From AlterNet comes this interesting account by Jason Halperin of being in the wrong place at the wrong time: Patriot raid. Halperin was sitting with a friend in an Indian restaurant in New York City, eating dinner.
All of a sudden, there was a terrible commotion and five NYPD in bulletproof vests stormed down the stairs. They had their guns drawn and were pointing them indiscriminately at the restaurant staff and at us.
“Go to the back, go to the back of the restaurant,” they yelled.
I hesitated, lost in my own panic.
“Did you not hear me, go to the back and sit down,” they demanded.
I complied and looked around at the other patrons. There were eight men including the waiter, all of South Asian descent and ranging in age from late-teens to senior citizen. One of the policemen pointed his gun point-blank in the face of the waiter and shouted: “Is there anyone else in the restaurant?” The waiter, terrified, gestured to the kitchen.
It goes on from there. Over 90 minutes, Halperin and the other patrons and workers in the restaurant were threatened and intiimidated by federal and local agents, acting, they were told, under the authority of the US Patriot Act.
When I asked to speak to a lawyer, the INS official informed me that I do have the right to a lawyer but I would have to be brought down to the station and await security clearance before being granted one. When I asked how long that would take, he replied with a coy smile: “Maybe a day, maybe a week, maybe a month.”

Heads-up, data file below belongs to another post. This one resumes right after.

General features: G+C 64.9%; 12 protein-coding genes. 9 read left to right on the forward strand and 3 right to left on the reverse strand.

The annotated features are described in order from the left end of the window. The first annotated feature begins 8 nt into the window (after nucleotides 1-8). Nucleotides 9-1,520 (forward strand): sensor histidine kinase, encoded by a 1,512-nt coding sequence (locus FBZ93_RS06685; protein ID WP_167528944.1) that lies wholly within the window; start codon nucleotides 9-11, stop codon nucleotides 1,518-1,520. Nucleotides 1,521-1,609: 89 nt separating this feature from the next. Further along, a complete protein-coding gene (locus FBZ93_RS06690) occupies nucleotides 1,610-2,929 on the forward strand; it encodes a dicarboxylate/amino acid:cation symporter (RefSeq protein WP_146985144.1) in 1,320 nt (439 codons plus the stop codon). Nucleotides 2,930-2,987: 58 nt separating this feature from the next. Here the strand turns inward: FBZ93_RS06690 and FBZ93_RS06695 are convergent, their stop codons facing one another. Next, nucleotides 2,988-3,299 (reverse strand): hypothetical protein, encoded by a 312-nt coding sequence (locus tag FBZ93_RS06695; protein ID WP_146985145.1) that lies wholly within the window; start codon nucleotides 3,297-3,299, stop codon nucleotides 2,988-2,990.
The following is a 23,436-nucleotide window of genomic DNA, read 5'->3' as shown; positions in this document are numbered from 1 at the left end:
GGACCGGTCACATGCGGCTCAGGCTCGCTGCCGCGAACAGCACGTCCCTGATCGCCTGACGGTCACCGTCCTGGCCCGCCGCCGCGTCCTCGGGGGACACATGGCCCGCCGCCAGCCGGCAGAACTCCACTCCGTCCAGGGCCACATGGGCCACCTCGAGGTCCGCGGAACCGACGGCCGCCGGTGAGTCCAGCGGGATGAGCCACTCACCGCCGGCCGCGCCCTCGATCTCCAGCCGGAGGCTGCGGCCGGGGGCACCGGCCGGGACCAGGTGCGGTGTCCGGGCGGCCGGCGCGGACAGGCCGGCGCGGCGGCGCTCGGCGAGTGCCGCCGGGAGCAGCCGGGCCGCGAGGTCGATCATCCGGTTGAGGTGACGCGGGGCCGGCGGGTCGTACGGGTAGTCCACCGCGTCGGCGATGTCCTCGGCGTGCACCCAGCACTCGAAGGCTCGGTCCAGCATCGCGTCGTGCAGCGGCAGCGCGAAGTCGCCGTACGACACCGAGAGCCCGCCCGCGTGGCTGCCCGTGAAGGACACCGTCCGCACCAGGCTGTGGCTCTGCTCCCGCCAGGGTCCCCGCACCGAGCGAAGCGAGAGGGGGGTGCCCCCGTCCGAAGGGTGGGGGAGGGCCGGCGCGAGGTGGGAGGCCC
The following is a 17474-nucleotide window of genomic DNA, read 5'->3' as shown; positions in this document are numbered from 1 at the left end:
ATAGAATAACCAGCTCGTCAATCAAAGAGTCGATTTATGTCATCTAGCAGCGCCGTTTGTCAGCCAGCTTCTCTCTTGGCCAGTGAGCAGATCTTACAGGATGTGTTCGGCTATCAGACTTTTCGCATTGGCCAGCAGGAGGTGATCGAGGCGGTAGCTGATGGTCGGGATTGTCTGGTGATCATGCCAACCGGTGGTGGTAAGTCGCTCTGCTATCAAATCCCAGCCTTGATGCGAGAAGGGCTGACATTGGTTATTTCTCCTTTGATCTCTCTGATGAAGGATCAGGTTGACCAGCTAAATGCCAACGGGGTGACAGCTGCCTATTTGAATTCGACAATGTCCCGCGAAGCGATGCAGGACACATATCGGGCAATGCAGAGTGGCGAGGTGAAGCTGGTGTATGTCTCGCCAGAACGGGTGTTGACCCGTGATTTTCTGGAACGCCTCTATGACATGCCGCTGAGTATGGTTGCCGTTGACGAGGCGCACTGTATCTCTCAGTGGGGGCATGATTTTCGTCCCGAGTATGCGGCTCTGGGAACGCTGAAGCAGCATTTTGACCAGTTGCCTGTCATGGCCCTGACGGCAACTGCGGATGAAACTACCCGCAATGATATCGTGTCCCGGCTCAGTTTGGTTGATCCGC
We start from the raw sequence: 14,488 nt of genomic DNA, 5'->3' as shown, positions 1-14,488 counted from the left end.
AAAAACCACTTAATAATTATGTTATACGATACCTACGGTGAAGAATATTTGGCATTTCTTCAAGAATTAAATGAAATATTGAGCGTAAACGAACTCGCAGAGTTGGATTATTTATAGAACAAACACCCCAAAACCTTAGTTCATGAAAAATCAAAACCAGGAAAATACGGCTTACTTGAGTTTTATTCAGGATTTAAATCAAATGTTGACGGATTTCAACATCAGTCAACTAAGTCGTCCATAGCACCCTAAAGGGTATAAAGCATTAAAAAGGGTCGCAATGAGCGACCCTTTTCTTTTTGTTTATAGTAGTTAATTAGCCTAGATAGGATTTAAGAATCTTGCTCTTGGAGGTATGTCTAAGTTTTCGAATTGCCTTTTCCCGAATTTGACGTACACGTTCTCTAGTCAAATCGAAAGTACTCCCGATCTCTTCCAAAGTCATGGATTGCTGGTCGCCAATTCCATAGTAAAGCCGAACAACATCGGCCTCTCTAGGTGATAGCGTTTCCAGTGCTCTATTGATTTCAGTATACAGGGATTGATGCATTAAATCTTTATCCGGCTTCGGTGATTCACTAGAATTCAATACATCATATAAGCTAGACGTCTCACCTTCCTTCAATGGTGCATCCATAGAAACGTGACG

I know the 9/11 attacks were freaky, and constituted a rude awakening not only for ordinary citizens like you and me, but also for law enforcement types, all the way up to Attorney General John Ashcroft, who, prior to 9/11, was explicitly not interested in the warnings coming from the previous administration about this al Qaeda thing, having his hands much too full pursuing important goals like cracking down on Interent smut. In that context, I can see how it was politically expedient to railroad through some dramatic expansions in police powers.
But now is not then. With the passage of time, we have a much clearer picture of the threats we face, not only from terrorists, but also from people willing to trade away our freedoms in pursuit of security. It’s time to take a serious look at what we’re giving up in our efforts to stay safe, and this experience of Halperin’s provides a nice illustration of that.